These are among the multitude of questions that have actively and specifically preoccupied archaeologists and historians for more than a century.

A huge amount of progress has been made as a result of the dedicated pursuit of the answers. It has spawned a multibillion-dollar global tourism industry and some relatively well-funded academic projects. A lot of museums and films can also be said to be somewhat beholden to this obsession with the ancient past.

But in terms of definitively answering those big questions, progress has been rather slow and painstaking.

The Rosetta Stone

It would, of course, help if more artifacts like the Rosetta Stone were discovered.

The Rosetta Stone, created in around 200 BC and discovered in the year 1800, is a black stone on which three different languages were written – Egyptian hieroglyphics, Greek, and a more common Egyptian language called Demotic.

This stone enabled people studying ancient cultures to finally understand the Egyptian hieroglyphics which cover acres of surface area on pyramids and temples in the country.

The presumption is made that the three statements on the Rosetta Stone are direct and literal translations of each other, but since academics have been studying it for a long time, we can probably safely make that presumption.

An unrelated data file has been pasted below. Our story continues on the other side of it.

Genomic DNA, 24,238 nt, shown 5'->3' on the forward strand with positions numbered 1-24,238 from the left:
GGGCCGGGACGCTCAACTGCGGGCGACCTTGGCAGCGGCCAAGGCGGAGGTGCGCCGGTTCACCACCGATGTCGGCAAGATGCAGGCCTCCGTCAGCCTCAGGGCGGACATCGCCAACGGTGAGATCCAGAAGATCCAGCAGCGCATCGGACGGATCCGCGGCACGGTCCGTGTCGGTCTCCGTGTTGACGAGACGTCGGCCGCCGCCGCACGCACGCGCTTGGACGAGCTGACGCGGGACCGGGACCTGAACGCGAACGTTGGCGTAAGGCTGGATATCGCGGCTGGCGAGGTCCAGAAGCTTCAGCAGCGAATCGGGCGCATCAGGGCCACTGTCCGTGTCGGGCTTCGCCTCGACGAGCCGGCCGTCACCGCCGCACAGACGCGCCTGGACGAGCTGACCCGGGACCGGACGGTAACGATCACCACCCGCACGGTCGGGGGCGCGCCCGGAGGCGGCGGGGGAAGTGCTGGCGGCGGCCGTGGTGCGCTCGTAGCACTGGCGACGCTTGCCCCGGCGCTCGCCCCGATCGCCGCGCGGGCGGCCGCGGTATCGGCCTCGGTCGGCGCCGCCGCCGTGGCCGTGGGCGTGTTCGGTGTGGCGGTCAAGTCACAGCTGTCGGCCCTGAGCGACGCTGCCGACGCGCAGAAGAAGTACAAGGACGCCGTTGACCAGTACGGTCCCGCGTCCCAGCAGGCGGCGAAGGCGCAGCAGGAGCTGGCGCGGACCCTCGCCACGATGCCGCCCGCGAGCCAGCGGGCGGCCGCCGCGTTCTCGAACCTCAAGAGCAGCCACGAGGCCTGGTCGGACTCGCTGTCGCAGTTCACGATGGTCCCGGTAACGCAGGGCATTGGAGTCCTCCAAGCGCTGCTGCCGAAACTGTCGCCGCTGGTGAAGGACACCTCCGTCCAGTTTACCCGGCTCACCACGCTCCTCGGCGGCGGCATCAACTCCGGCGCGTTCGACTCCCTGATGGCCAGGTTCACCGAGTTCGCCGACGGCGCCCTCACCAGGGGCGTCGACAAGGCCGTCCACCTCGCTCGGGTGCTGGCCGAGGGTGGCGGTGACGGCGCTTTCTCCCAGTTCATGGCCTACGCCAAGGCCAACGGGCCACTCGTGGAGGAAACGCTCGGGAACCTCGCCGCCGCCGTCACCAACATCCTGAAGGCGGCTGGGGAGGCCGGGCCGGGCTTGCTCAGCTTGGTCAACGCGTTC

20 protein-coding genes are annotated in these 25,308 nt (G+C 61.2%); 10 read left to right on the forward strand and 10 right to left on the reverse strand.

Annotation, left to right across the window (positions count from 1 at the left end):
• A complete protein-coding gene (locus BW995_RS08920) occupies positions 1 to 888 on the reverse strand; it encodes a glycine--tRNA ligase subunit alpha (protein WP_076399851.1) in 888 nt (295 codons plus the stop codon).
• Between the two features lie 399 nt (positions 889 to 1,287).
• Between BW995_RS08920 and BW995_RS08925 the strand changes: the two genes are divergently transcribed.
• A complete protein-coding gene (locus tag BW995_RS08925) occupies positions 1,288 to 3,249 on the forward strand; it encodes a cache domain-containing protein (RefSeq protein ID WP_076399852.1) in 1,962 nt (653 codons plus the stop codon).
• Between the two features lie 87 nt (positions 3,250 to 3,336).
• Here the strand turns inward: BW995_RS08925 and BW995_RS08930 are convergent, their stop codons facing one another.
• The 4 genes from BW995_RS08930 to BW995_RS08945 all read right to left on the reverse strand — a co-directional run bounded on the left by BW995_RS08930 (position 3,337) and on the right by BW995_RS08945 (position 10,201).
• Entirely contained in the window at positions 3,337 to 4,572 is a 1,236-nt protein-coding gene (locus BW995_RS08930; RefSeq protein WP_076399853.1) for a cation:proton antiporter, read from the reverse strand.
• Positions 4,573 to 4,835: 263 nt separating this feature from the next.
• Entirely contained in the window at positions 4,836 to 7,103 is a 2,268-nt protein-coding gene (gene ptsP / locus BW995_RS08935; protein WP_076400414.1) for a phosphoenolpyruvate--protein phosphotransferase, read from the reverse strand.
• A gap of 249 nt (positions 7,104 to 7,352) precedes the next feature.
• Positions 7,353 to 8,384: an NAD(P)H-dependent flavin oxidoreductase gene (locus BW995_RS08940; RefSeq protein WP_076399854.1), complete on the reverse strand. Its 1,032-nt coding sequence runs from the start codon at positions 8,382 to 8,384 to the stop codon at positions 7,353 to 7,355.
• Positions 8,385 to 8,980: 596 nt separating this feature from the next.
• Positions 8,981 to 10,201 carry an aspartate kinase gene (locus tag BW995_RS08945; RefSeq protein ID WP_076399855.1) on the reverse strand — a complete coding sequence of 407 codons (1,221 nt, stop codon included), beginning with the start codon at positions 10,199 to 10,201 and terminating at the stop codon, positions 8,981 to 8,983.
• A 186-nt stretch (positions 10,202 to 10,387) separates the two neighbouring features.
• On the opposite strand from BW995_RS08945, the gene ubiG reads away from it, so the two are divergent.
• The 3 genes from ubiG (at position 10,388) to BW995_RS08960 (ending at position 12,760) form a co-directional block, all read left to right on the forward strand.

Other ancient languages, however, are proving more evasive. The Indus Valley civilization, which is said to be one of the oldest ever discovered, used a language that is defying almost all attempts at translations because it has no established relationship with any other language on Earth, although it is pictorial in part.

The Sumerian language is more amenable to translation because some Sumerian people appear to have been bilingual, also speaking a contemporary language called Akkadian.

Translation work has so far been undertaken by humans, but soon, artificial intelligence systems will, inevitably, be used to not only speed up the process, but also improve accuracy – and perhaps identify similarities and patterns across many languages humans may not have the time or ability to interpret.

Read more: Robotics & Automation

‘Untranslatable’ words tell us more about English speakers than other cultures

When the word “hygge” became popular outside Denmark a few years ago, it seemed the perfect way to express the feeling of wrapping yourself up in a crocheted blanket with a cosy jumper, a cup of tea and back-to-back episodes of The Bridge. But is it really only the Danes, with their cold Scandinavian evenings, who could have come up with a word for such a specific concept? And is it only the Swedes who could have needed the verb “fika” to describe chatting over a coffee?